They come in two variants:
- Pimentón de la Vera Dulce, which has a sweet, smoky flavor, and
- Pimentón de la Vera Picante, which has a hot, smoky flavor.
Chipotle powder is made by powdering jalapeno peppers that have been slow-smoked over a natural wood fire.
There are two types of chipotle powder:
- Morita Chipotle powder, which is typically smaller, has a reddish-purple color and is smoked for less time.
- Meco Chipotle powder, which is usually larger, has a grayish tan color and has a more smoky flavor.
When using Chipotle powder, don’t forget to account for the spiciness.
Smoke tea, also known as Lapsang Souchong or Russian Caravan, is a black tea leaf that has been dried over a pine fire. The result is a smokey aromatic tea leaf. To use it as a liquid smoke substitute, brew the leaves and use the resulting liquid as a direct liquid smoke substitute.
Recipes That Use Liquid Smoke
Liquid smoke can enhance the flavor of almost any recipe (even cocktails and ice creams!).
The flavor is highly concentrated, so remember not to use more than a drop or two (about 1 tsp).
Now that we’ve learned about liquid smoke, let’s try out some delicious recipes!
Sous Vide Smoked Brisket
Here’s the recipe for some fantastic smoked briskets without a smoker!
Oven Cooked Smoked Turkey Breast
- Roasting Pan
- Small mixing bowl
- Mixing Spoon
- Measuring cups
- 1 tablespoon of corn oil
- 1 teaspoon of Liquid Smoke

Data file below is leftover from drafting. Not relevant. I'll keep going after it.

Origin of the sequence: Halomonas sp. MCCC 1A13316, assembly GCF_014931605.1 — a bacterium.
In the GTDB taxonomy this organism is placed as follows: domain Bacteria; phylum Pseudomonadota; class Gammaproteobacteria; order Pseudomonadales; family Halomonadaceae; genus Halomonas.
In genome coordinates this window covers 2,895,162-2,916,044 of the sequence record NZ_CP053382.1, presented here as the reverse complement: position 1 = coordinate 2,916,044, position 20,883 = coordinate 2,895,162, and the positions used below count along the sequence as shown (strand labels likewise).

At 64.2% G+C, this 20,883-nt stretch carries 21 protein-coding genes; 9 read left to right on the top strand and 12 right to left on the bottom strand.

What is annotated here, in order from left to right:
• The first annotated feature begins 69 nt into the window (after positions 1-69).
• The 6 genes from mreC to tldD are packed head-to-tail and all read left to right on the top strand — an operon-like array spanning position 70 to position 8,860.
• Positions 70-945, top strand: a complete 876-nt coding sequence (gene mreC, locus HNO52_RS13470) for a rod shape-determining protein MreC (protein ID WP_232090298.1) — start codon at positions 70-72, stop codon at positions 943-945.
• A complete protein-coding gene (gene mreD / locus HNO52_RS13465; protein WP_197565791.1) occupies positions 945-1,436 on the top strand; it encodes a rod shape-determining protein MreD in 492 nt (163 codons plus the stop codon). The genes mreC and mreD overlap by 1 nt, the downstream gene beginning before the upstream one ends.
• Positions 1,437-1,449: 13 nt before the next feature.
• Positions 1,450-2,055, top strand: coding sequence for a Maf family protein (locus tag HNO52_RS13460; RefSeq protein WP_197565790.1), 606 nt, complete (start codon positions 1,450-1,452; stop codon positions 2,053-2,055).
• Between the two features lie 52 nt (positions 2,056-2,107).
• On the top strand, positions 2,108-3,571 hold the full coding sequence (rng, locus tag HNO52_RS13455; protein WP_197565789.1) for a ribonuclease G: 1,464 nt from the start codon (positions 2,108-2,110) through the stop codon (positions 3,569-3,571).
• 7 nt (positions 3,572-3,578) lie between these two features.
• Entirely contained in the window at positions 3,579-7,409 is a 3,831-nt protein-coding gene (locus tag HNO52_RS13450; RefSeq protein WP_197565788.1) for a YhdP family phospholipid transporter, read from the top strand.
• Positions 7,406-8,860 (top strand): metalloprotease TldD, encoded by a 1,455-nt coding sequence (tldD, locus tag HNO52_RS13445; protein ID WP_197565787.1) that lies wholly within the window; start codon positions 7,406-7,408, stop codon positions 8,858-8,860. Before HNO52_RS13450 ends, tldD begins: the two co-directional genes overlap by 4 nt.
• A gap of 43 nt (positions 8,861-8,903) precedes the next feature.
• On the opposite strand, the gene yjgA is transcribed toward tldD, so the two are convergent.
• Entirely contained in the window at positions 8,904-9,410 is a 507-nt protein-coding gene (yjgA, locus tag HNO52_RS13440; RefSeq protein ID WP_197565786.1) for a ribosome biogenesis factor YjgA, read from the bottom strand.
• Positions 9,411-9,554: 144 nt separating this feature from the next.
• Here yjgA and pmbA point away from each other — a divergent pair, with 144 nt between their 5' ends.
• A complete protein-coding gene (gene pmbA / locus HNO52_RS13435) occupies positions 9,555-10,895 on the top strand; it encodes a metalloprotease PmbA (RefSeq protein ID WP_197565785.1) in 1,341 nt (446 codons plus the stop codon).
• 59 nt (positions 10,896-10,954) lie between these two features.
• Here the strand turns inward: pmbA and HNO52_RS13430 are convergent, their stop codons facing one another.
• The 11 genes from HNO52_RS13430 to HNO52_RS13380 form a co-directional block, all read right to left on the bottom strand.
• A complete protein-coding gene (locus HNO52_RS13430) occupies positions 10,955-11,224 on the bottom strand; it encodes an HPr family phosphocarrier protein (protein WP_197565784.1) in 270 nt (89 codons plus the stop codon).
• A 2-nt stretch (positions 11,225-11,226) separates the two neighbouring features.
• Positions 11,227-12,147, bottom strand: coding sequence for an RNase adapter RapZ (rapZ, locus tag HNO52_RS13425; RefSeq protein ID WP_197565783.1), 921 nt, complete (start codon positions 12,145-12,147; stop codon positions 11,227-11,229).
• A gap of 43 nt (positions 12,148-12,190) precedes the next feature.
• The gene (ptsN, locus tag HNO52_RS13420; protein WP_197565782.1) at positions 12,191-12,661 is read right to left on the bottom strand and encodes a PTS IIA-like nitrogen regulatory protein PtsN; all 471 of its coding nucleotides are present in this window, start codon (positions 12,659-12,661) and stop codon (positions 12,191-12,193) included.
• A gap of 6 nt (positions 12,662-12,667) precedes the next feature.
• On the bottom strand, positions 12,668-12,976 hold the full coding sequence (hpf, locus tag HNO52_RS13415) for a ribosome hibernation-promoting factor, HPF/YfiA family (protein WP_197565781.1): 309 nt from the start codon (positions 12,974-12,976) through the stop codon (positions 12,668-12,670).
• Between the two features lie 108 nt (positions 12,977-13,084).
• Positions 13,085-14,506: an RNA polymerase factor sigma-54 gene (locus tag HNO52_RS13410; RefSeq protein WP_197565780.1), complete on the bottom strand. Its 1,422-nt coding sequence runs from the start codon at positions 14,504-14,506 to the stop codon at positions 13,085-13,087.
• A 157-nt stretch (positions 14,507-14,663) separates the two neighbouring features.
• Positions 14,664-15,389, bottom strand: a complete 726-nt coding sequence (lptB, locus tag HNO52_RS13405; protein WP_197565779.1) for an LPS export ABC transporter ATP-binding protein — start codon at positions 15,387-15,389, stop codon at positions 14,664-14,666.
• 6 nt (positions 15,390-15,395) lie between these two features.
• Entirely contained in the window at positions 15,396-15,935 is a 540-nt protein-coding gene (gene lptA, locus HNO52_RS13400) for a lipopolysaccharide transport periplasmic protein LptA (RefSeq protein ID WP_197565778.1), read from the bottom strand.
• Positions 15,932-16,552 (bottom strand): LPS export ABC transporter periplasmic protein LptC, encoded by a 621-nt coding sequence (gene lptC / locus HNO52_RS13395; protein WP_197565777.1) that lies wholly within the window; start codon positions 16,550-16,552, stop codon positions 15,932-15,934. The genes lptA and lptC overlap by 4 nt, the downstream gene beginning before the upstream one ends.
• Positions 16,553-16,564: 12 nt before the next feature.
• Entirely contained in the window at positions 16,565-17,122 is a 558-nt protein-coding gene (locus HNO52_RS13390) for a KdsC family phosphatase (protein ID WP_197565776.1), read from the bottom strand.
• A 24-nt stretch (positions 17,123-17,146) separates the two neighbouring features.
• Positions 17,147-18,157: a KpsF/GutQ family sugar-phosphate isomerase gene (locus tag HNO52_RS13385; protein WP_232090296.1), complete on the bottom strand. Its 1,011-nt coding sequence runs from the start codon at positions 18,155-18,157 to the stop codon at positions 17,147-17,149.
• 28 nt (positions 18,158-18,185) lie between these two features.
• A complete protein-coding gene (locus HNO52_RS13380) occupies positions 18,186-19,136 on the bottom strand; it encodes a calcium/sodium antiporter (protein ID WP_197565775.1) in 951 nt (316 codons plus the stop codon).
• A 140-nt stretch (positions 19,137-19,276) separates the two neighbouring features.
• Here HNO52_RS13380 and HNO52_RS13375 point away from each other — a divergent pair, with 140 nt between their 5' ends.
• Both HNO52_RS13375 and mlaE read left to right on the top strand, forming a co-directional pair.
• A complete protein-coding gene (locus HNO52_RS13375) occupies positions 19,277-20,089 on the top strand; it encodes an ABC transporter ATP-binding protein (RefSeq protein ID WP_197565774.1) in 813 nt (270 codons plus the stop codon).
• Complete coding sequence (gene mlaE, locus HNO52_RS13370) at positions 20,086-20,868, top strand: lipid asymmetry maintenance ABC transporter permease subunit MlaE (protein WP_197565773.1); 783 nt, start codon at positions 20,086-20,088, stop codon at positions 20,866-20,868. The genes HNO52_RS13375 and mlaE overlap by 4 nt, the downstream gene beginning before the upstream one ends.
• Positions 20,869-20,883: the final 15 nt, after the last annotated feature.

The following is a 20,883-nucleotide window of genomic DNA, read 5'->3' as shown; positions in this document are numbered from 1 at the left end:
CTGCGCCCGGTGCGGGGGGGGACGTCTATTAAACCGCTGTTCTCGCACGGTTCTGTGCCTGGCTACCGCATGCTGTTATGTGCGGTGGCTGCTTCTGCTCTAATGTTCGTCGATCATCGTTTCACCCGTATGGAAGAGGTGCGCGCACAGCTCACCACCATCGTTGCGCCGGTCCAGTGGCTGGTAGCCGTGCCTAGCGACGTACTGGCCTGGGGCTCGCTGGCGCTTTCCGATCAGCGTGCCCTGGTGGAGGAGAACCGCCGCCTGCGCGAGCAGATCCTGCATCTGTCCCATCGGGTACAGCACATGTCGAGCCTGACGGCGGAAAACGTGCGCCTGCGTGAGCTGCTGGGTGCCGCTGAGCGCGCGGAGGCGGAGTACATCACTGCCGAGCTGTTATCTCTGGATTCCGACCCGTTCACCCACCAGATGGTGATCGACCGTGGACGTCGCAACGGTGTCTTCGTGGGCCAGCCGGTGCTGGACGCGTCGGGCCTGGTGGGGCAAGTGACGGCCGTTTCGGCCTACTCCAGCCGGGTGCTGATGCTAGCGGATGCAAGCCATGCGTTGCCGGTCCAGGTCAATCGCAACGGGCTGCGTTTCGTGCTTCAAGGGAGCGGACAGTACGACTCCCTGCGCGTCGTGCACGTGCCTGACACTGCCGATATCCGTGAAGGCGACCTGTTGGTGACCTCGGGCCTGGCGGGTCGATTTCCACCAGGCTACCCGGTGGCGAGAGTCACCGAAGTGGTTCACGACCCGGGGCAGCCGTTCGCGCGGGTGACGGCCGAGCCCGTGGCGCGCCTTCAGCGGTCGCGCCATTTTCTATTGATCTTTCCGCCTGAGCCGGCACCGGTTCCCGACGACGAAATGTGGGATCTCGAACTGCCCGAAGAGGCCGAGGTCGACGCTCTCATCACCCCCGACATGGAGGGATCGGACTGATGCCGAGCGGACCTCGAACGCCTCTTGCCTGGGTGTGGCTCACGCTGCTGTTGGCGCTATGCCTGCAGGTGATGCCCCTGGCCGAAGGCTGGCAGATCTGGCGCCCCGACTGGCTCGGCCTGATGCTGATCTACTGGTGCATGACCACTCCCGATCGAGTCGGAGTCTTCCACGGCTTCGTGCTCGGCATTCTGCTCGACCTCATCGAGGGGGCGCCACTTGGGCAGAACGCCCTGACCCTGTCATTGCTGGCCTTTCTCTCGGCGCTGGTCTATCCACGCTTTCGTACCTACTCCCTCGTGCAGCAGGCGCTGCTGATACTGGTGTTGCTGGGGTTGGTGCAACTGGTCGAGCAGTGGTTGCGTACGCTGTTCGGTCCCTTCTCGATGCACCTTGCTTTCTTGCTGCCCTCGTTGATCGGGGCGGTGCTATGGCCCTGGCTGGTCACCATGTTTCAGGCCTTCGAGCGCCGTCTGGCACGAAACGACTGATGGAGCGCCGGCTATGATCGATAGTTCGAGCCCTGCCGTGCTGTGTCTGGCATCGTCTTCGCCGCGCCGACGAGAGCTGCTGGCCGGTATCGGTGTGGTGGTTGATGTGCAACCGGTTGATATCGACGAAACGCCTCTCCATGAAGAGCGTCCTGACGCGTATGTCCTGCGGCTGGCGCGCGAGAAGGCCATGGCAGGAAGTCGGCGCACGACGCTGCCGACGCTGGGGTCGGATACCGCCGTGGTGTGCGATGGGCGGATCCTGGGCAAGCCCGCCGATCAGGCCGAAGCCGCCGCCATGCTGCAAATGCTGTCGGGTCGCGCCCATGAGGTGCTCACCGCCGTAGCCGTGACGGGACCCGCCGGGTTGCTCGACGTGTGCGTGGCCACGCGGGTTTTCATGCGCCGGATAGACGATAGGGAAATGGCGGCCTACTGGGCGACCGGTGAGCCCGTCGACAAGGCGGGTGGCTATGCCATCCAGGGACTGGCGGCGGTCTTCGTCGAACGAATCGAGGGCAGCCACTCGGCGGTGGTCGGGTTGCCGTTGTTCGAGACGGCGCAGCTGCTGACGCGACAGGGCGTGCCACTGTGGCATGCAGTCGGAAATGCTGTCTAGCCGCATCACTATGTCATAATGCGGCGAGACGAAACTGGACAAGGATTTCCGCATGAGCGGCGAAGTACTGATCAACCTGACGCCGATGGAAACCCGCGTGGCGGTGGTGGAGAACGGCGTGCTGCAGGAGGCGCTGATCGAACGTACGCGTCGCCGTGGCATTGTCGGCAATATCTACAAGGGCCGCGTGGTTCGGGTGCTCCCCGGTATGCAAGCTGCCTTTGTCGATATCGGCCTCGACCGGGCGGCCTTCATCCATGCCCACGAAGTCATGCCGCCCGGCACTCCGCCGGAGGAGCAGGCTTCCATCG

- ½ teaspoon of garlic powder
- ½ teaspoon of ground ginger
- 1/8 teaspoon of pepper
- 1 lb turkey breast, skinned
- Preheat the oven to 325°F (165°C).
- Mix together corn oil, liquid smoke, garlic powder, ginger, and pepper in a small mixing bowl.
- Rub the mixture onto the turkey breast.
- Place it on a roasting pan and cook it for about 20 minutes ( if you have more, calculate time by 20 minutes for each pound)
- Take it out and place it on a platter. If you have remaining liquid in the pan, pour it over the turkey.
Smoky Grilled Pork Chops
- Mixing bowl
- 1 tablespoon of seasoned salt
- 1 teaspoon of ground black pepper
- 1 tablespoon of garlic powder
- 1 tablespoon of onion powder
- 1 tablespoon of ground paprika
- 2 teaspoons of Worcestershire sauce
- 1 teaspoon of liquid smoke
- 4 eaches bone-in pork chops (around 1/2 to 3/4 inch thick)
- Few drops of oil
- Preheat the grill for medium heat, and lightly oil the grate.
- Combine the spices – seasoned salt, garlic powder, onion powder, black pepper, paprika, Worcestershire sauce, and liquid smoke until thoroughly combined.
- Lightly rinse the pork chops and sprinkle the mixture onto both sides of the pork chops.
- Massage/pat it in and let it sit for about 10 minutes.